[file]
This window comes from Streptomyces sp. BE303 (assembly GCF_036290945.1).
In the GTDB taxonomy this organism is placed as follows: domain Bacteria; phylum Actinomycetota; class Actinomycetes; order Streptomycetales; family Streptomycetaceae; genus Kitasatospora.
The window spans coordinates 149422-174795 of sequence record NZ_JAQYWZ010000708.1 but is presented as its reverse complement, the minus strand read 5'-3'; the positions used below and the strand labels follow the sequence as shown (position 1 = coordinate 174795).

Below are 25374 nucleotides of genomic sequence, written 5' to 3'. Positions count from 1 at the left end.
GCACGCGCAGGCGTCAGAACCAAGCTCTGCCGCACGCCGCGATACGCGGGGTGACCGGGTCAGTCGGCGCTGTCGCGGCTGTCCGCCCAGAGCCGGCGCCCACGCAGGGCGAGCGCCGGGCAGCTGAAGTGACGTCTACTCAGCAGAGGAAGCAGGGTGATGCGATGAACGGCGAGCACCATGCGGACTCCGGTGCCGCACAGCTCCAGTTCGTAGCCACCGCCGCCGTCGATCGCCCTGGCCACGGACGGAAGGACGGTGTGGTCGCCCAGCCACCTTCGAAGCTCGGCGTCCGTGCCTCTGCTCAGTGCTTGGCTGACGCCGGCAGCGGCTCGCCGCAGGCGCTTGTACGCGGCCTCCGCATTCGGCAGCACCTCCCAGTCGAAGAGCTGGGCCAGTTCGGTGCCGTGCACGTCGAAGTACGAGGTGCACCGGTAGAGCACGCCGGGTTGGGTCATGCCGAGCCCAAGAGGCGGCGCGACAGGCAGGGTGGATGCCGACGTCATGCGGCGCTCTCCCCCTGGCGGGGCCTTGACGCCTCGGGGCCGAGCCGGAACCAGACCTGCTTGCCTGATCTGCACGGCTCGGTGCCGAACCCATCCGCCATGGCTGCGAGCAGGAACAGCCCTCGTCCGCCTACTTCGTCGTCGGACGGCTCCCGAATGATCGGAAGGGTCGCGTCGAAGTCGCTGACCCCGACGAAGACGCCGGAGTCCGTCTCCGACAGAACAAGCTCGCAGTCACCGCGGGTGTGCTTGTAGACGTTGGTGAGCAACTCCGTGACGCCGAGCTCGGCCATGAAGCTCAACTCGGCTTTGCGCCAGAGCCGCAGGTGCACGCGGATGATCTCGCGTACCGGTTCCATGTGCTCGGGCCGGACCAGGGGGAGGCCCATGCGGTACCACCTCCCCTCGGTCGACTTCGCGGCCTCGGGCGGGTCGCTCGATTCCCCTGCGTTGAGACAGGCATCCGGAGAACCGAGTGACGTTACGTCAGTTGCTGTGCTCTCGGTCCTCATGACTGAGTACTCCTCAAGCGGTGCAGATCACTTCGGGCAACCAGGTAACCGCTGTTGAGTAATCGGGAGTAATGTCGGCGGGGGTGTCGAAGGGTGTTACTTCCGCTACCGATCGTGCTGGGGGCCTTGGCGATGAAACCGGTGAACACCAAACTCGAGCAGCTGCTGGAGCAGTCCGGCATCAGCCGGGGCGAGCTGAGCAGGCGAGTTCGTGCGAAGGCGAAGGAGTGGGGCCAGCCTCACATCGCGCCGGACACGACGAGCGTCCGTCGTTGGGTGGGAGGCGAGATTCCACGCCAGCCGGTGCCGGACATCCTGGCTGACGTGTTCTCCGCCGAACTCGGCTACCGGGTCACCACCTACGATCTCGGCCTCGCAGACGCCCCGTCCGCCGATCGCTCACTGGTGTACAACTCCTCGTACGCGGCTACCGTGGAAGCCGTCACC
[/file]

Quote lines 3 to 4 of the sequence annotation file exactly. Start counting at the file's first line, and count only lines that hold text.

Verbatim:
The window spans coordinates 149422-174795 of sequence record NZ_JAQYWZ010000708.1 but is presented as its reverse complement, the minus strand read 5'-3'; the positions used below and the strand labels follow the sequence as shown (position 1 = coordinate 174795).

Below are 25374 nucleotides of genomic sequence, written 5' to 3'. Positions count from 1 at the left end.